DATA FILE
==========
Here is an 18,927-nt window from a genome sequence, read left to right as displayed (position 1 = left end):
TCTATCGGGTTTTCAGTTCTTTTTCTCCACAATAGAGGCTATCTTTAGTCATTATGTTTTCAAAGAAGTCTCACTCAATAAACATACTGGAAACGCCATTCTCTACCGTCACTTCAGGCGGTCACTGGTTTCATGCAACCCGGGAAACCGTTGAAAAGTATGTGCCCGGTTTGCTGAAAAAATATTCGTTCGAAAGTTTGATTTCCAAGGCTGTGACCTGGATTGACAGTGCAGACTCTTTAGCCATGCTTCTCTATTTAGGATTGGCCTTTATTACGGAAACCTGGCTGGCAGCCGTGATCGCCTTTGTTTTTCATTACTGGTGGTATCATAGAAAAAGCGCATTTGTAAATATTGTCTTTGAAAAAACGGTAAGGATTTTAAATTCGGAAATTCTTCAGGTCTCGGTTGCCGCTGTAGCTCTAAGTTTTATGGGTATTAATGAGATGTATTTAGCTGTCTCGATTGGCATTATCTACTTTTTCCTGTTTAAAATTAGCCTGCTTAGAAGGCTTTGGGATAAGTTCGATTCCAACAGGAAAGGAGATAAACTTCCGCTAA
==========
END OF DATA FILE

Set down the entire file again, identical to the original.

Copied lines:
Here is an 18,927-nt window from a genome sequence, read left to right as displayed (position 1 = left end):
TCTATCGGGTTTTCAGTTCTTTTTCTCCACAATAGAGGCTATCTTTAGTCATTATGTTTTCAAAGAAGTCTCACTCAATAAACATACTGGAAACGCCATTCTCTACCGTCACTTCAGGCGGTCACTGGTTTCATGCAACCCGGGAAACCGTTGAAAAGTATGTGCCCGGTTTGCTGAAAAAATATTCGTTCGAAAGTTTGATTTCCAAGGCTGTGACCTGGATTGACAGTGCAGACTCTTTAGCCATGCTTCTCTATTTAGGATTGGCCTTTATTACGGAAACCTGGCTGGCAGCCGTGATCGCCTTTGTTTTTCATTACTGGTGGTATCATAGAAAAAGCGCATTTGTAAATATTGTCTTTGAAAAAACGGTAAGGATTTTAAATTCGGAAATTCTTCAGGTCTCGGTTGCCGCTGTAGCTCTAAGTTTTATGGGTATTAATGAGATGTATTTAGCTGTCTCGATTGGCATTATCTACTTTTTCCTGTTTAAAATTAGCCTGCTTAGAAGGCTTTGGGATAAGTTCGATTCCAACAGGAAAGGAGATAAACTTCCGCTAA